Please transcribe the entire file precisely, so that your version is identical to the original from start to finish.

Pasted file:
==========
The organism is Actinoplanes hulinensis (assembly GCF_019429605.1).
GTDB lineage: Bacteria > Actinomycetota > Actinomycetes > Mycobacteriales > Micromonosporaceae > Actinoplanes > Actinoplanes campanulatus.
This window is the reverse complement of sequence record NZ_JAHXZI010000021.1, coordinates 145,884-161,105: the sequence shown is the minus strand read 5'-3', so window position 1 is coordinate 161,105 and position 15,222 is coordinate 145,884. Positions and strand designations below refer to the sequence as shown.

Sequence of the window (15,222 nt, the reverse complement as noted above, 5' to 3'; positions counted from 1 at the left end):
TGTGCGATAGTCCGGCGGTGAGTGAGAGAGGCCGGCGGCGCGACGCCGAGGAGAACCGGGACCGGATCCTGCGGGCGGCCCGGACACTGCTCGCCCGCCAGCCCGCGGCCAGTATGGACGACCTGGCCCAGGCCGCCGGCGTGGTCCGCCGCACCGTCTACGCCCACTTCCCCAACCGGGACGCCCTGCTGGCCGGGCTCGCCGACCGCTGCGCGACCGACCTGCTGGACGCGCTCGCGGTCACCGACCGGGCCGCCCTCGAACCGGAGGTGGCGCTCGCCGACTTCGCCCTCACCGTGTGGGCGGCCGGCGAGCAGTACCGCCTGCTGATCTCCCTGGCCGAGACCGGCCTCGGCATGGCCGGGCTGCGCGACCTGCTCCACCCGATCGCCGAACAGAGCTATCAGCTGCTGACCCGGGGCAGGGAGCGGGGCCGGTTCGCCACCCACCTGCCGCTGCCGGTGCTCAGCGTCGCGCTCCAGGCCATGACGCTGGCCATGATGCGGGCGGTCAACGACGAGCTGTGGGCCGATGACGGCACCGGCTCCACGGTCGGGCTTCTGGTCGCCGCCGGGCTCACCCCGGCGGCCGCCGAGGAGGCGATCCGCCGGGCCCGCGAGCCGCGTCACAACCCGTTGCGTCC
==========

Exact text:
The organism is Actinoplanes hulinensis (assembly GCF_019429605.1).
GTDB lineage: Bacteria > Actinomycetota > Actinomycetes > Mycobacteriales > Micromonosporaceae > Actinoplanes > Actinoplanes campanulatus.
This window is the reverse complement of sequence record NZ_JAHXZI010000021.1, coordinates 145,884-161,105: the sequence shown is the minus strand read 5'-3', so window position 1 is coordinate 161,105 and position 15,222 is coordinate 145,884. Positions and strand designations below refer to the sequence as shown.

Sequence of the window (15,222 nt, the reverse complement as noted above, 5' to 3'; positions counted from 1 at the left end):
TGTGCGATAGTCCGGCGGTGAGTGAGAGAGGCCGGCGGCGCGACGCCGAGGAGAACCGGGACCGGATCCTGCGGGCGGCCCGGACACTGCTCGCCCGCCAGCCCGCGGCCAGTATGGACGACCTGGCCCAGGCCGCCGGCGTGGTCCGCCGCACCGTCTACGCCCACTTCCCCAACCGGGACGCCCTGCTGGCCGGGCTCGCCGACCGCTGCGCGACCGACCTGCTGGACGCGCTCGCGGTCACCGACCGGGCCGCCCTCGAACCGGAGGTGGCGCTCGCCGACTTCGCCCTCACCGTGTGGGCGGCCGGCGAGCAGTACCGCCTGCTGATCTCCCTGGCCGAGACCGGCCTCGGCATGGCCGGGCTGCGCGACCTGCTCCACCCGATCGCCGAACAGAGCTATCAGCTGCTGACCCGGGGCAGGGAGCGGGGCCGGTTCGCCACCCACCTGCCGCTGCCGGTGCTCAGCGTCGCGCTCCAGGCCATGACGCTGGCCATGATGCGGGCGGTCAACGACGAGCTGTGGGCCGATGACGGCACCGGCTCCACGGTCGGGCTTCTGGTCGCCGCCGGGCTCACCCCGGCGGCCGCCGAGGAGGCGATCCGCCGGGCCCGCGAGCCGCGTCACAACCCGTTGCGTCC